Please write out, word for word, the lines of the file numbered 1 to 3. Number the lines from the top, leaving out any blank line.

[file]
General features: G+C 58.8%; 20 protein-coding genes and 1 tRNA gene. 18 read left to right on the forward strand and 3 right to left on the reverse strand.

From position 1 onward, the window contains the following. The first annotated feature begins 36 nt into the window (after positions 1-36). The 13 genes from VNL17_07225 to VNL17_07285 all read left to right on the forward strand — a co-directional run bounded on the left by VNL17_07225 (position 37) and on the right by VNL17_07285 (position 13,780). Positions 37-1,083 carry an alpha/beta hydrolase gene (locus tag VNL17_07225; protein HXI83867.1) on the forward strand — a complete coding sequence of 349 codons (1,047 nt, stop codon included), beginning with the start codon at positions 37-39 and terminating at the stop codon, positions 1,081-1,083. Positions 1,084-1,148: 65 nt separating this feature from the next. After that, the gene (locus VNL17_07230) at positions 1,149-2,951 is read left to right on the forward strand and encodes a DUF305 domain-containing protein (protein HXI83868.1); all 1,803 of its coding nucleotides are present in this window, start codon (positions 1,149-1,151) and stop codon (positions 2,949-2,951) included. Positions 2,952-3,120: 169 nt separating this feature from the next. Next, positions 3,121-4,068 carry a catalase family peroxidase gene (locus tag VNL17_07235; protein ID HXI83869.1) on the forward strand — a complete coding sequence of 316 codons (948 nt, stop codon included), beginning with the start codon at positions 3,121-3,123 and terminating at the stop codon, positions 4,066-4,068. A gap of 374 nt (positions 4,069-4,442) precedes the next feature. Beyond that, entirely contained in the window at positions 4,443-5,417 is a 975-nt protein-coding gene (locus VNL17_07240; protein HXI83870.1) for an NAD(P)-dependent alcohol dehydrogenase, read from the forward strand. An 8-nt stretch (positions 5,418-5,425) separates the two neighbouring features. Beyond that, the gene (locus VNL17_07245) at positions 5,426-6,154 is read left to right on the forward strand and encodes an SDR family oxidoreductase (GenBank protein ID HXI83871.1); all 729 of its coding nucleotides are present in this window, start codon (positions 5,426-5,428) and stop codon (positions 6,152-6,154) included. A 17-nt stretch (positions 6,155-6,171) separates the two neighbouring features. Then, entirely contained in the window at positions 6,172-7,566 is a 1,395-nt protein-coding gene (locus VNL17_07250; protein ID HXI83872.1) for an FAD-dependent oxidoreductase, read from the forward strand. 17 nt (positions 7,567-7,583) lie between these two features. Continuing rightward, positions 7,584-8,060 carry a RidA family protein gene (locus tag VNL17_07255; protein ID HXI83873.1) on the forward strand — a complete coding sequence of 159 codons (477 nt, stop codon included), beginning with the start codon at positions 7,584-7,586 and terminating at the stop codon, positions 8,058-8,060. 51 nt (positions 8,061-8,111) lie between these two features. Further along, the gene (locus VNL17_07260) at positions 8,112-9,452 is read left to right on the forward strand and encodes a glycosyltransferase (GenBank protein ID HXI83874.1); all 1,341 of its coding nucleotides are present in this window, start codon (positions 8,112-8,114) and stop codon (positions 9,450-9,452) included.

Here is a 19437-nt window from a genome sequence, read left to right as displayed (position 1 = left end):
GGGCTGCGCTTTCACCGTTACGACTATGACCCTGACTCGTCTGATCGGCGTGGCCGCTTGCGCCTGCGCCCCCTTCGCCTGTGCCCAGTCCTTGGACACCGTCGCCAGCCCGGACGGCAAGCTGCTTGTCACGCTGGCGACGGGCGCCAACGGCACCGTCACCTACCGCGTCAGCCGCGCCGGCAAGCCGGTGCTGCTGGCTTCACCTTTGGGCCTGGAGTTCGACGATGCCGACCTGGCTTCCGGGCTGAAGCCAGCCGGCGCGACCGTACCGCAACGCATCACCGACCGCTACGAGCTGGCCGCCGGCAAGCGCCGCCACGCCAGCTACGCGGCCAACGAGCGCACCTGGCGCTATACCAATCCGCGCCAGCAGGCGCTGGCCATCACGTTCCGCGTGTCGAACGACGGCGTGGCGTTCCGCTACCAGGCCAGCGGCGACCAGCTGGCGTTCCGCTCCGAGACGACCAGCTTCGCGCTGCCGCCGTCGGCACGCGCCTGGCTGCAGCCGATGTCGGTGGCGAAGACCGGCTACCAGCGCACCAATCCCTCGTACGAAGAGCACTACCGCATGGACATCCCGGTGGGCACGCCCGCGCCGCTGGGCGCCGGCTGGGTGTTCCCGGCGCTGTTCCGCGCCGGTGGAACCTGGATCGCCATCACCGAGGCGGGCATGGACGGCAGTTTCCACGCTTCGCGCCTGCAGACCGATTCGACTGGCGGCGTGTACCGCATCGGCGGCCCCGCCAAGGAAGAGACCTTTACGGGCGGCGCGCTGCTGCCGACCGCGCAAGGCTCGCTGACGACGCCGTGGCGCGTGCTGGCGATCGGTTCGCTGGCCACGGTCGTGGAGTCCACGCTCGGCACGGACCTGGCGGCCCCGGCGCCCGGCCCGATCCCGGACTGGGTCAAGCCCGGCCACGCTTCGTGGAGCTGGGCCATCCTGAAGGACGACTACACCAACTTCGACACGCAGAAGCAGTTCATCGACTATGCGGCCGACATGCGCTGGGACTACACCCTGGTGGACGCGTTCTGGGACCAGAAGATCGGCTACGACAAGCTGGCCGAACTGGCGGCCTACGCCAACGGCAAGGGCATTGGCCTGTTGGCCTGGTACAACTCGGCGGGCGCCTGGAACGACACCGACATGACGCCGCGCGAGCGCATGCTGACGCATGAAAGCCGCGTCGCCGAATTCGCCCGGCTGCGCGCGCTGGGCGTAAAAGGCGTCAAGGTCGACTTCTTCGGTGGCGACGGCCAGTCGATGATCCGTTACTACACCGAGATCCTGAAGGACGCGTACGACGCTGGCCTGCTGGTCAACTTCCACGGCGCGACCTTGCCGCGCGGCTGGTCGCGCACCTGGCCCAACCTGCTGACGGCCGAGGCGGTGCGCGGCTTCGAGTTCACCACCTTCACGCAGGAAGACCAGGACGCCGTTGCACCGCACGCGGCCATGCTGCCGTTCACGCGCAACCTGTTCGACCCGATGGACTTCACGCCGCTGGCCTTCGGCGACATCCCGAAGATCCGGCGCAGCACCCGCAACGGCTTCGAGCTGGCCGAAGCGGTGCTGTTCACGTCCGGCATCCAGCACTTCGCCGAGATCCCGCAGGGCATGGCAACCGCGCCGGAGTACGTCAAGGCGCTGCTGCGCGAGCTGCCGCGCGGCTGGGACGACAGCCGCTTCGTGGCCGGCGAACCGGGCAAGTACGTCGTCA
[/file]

General features: G+C 58.8%; 20 protein-coding genes and 1 tRNA gene. 18 read left to right on the forward strand and 3 right to left on the reverse strand.

From position 1 onward, the window contains the following. The first annotated feature begins 36 nt into the window (after positions 1-36). The 13 genes from VNL17_07225 to VNL17_07285 all read left to right on the forward strand — a co-directional run bounded on the left by VNL17_07225 (position 37) and on the right by VNL17_07285 (position 13,780). Positions 37-1,083 carry an alpha/beta hydrolase gene (locus tag VNL17_07225; protein HXI83867.1) on the forward strand — a complete coding sequence of 349 codons (1,047 nt, stop codon included), beginning with the start codon at positions 37-39 and terminating at the stop codon, positions 1,081-1,083. Positions 1,084-1,148: 65 nt separating this feature from the next. After that, the gene (locus VNL17_07230) at positions 1,149-2,951 is read left to right on the forward strand and encodes a DUF305 domain-containing protein (protein HXI83868.1); all 1,803 of its coding nucleotides are present in this window, start codon (positions 1,149-1,151) and stop codon (positions 2,949-2,951) included. Positions 2,952-3,120: 169 nt separating this feature from the next. Next, positions 3,121-4,068 carry a catalase family peroxidase gene (locus tag VNL17_07235; protein ID HXI83869.1) on the forward strand — a complete coding sequence of 316 codons (948 nt, stop codon included), beginning with the start codon at positions 3,121-3,123 and terminating at the stop codon, positions 4,066-4,068. A gap of 374 nt (positions 4,069-4,442) precedes the next feature. Beyond that, entirely contained in the window at positions 4,443-5,417 is a 975-nt protein-coding gene (locus VNL17_07240; protein HXI83870.1) for an NAD(P)-dependent alcohol dehydrogenase, read from the forward strand. An 8-nt stretch (positions 5,418-5,425) separates the two neighbouring features. Beyond that, the gene (locus VNL17_07245) at positions 5,426-6,154 is read left to right on the forward strand and encodes an SDR family oxidoreductase (GenBank protein ID HXI83871.1); all 729 of its coding nucleotides are present in this window, start codon (positions 5,426-5,428) and stop codon (positions 6,152-6,154) included. A 17-nt stretch (positions 6,155-6,171) separates the two neighbouring features. Then, entirely contained in the window at positions 6,172-7,566 is a 1,395-nt protein-coding gene (locus VNL17_07250; protein ID HXI83872.1) for an FAD-dependent oxidoreductase, read from the forward strand. 17 nt (positions 7,567-7,583) lie between these two features. Continuing rightward, positions 7,584-8,060 carry a RidA family protein gene (locus tag VNL17_07255; protein ID HXI83873.1) on the forward strand — a complete coding sequence of 159 codons (477 nt, stop codon included), beginning with the start codon at positions 7,584-7,586 and terminating at the stop codon, positions 8,058-8,060. 51 nt (positions 8,061-8,111) lie between these two features. Further along, the gene (locus VNL17_07260) at positions 8,112-9,452 is read left to right on the forward strand and encodes a glycosyltransferase (GenBank protein ID HXI83874.1); all 1,341 of its coding nucleotides are present in this window, start codon (positions 8,112-8,114) and stop codon (positions 9,450-9,452) included.

Here is a 19437-nt window from a genome sequence, read left to right as displayed (position 1 = left end):